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Gaming: Fallout 3 – Operation: Anchorage

Operation Anchorage: The briefing room.

Wikipedia fact: "The content focuses on a titular event in the Fallout timeline before the Great War took place, in which the United States Army liberated Anchorage, Alaska, from its Chinese Communist invaders."

Year of release: 2009

Available for: PC (version played), Xbox 360 and PS3. In all cases it is available either as an individual purchase or packaged with all the other downloadable content in the Game of the Year Edition.

Summary: The Lone Wanderer assists the Brotherhood Outcasts by entering a simulation of the invasion of Anchorage by Chinese soldiers.

Thoughts: As the first piece of DLC to be released for Fallout 3, Anchorage is a bit of a strange beast. If I were to list Fallout 3’s strengths (in my opinion, at least), at the top of the list would be the open nature of its world, leaving you free to go off in any direction you choose and find enemies to fight, new quests to complete and locations to explore. Following that it would be the survival elements, scavenging abandoned locations for much-needed supplies and never knowing quite what you might find, looting fallen opponents, fixing up your damaged weapons, trading what you’ve scavenged for what you need and taking advantage of a bed in a safe haven to rest away your injuries. It all adds up to an experience I’ve returned to three times now. For Operation: Anchorage, Bethesda decided to throw out pretty much all of that.

As almost all the DLC takes place in a computer simulation the scavenging elements were already going to be lessened because nothing you pick up in there could be taken out to the main game world, so Bethesda just did away with it almost entirely. There are no lockers or crates or toolboxes to search, dead bodies disappear immediately, there’s nowhere to sleep, and you gain health and ammo through dispensers, machines that you click on that instantly put your health and ammo up to maximum. These dispensers are so densely packed that there really isn’t any need to worry about playing conservatively. In one small section (a battle through a trench) I took a screenshot of the map every time I encountered a health dispenser, which I pieced together into the following image:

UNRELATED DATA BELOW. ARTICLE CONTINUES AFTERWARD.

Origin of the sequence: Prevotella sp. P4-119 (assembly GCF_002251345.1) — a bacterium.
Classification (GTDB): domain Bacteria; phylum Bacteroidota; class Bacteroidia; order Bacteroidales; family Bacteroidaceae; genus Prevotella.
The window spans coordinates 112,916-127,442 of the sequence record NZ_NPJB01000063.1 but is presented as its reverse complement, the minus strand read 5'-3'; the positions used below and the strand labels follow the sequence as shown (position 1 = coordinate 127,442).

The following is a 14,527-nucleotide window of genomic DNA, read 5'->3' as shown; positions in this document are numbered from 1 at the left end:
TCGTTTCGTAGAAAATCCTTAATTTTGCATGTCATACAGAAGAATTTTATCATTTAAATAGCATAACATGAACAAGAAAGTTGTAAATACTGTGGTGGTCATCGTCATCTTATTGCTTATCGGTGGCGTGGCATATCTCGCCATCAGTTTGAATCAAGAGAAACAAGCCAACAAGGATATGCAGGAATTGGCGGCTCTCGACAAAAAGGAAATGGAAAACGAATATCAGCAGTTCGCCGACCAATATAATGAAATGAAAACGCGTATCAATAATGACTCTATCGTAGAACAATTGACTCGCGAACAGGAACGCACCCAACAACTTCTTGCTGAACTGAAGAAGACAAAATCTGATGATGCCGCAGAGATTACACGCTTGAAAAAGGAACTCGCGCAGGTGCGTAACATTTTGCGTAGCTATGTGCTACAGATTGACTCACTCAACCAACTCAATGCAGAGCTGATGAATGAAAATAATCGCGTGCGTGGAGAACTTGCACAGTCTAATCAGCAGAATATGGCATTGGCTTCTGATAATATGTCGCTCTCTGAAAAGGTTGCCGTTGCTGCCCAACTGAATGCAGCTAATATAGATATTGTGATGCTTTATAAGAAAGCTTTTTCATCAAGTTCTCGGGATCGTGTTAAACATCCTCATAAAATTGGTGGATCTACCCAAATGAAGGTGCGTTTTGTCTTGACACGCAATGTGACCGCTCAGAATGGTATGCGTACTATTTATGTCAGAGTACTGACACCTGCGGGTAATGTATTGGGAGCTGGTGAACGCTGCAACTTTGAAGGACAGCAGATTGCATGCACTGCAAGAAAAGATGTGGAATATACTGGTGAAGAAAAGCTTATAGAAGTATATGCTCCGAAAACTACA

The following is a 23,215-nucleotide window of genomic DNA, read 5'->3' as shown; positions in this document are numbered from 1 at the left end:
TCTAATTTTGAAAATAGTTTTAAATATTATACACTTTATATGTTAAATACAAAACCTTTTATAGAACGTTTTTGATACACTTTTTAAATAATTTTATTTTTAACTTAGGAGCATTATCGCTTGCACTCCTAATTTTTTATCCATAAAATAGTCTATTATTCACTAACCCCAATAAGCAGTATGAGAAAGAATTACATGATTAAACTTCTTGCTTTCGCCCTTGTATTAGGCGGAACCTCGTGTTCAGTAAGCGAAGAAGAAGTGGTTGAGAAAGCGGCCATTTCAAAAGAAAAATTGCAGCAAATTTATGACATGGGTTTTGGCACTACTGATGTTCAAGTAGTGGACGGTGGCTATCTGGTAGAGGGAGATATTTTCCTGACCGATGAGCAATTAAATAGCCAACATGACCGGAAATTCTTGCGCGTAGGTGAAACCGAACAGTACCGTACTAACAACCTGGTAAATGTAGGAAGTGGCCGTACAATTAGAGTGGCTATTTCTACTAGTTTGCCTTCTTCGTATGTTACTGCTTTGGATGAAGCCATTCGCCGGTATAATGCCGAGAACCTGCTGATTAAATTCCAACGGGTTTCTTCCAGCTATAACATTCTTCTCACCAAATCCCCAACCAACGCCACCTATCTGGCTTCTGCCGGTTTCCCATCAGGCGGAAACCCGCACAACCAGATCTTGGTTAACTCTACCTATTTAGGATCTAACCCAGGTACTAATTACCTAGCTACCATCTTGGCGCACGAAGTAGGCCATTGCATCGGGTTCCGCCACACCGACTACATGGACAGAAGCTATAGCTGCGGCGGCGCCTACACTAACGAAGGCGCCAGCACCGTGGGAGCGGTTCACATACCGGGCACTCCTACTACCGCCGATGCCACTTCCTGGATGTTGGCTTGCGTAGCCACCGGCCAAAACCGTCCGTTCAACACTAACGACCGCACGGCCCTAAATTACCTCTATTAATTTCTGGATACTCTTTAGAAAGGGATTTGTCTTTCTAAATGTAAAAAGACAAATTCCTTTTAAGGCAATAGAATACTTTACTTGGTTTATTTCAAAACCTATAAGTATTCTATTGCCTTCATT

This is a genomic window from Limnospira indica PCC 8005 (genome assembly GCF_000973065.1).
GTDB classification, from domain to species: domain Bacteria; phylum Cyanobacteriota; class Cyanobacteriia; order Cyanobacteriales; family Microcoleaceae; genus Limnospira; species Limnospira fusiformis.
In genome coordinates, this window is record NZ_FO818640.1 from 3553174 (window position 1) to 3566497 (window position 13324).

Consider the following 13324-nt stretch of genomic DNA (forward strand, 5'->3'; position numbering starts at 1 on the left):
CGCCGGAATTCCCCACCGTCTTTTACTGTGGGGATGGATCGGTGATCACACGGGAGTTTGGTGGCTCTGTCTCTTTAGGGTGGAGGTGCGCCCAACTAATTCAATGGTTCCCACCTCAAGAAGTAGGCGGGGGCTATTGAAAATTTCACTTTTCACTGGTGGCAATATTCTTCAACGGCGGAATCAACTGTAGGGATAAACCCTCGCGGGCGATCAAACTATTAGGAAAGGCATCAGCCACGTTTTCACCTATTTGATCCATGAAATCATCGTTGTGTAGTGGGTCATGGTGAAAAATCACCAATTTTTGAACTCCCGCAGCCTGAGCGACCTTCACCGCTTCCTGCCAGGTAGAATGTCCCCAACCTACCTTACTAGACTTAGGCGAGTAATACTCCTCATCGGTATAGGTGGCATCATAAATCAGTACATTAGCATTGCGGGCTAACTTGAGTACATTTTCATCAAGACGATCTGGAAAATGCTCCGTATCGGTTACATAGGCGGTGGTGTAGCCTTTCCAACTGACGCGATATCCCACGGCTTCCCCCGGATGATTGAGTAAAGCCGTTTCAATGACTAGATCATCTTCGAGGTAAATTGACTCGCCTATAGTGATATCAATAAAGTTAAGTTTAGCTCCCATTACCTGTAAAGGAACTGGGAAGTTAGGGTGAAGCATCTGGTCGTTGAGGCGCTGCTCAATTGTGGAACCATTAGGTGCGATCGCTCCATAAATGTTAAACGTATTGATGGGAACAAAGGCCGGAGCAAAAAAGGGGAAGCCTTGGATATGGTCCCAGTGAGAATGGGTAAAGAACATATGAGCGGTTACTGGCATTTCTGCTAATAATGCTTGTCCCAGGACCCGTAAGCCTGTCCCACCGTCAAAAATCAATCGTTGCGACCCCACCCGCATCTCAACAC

Operation Anchorage - Health dispenser density.

Fallout 3's retro-futuristic themes means the map is perhaps a little hard to decipher, but each arrow represents a health dispenser, which are placed at the end of every short route.

The main problem with this approach is that it essentially turns the game into a corridor shooter, and while Fallout 3’s combat system is perfectly functional for an RPG I don’t think it really stands up well as the sole aspect of the DLC. For a lot of the time you’re progressing through very linear places – cliff tops, buildings, trenches, carefully barricaded settlements, etc. – and those areas that are open have nothing extra to do in them, so there isn’t really any opportunity to wander off the main route to explore and find secrets or little bits of randomness like in the base game. There is a squad mechanic in the game that allows you to customise a team of soldiers to follow you in later missions, a larger extension of the companion system in the main game, but the AI is still the same as that of Fallout proper and they don’t really seem to do much before dying.

Even the story is fairly light as within the simulation it’s essentially just a military campaign. Infiltrate here, destroy that, kill enemies there, and so on. It ends with a boss fight of sorts against the Chinese leader, but he has no presence throughout the rest of the add-on so it’s not particularly dramatic. The story outside of the simulation is a better one, with the Brotherhood Outcasts needing the Lone Wanderer (the player character) to run the simulation so that they can access a locked armoury within the installation to obtain much-needed supplies. The armoury will apparently only open for people who have completed the simulation (which is a slightly strange security procedure) and the simulation can only be run by people with a Pip-boy (the small wrist computer that your character has on their arm), making them possibly the only person in the wasteland who can help. There’s a nice little extra bit to the story that takes place after you’ve completed the simulation and it seems like all that’s left to do is collect your rewards. It took me by surprise and has some very minor alternate outcomes, which I hadn’t been expecting.

Operation Anchorage: Dead body.

Bodies glow and disappear immediately upon death and can't be looted.

So that’s Anchorage then, an add-on that takes out most of what I liked about Fallout 3 and focuses on the things I wasn’t particularly impressed by. It took me about two hours to complete and gave me about three levels of experience overall (I started the add-on at level 6 and came out of it halfway through level 9). The biggest draw is perhaps the items you get for completing it, as there’s a special sword, Chinese stealth armour and a Gauss Rifle (a powerful energy weapon) in the armoury (you can pretty much take everything in there if you wish), and it also grants you power armour training upon completion and gifts you a suit of T-51b power armour, which at this point in the game is very nice to have. It isn’t really enough to justify buying the add-on separately, but as part of the game of the year edition there’s no reason not to play it.


Image Sources:

All images: Personal screenshots.

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  1. July 24, 2010 at 17:00

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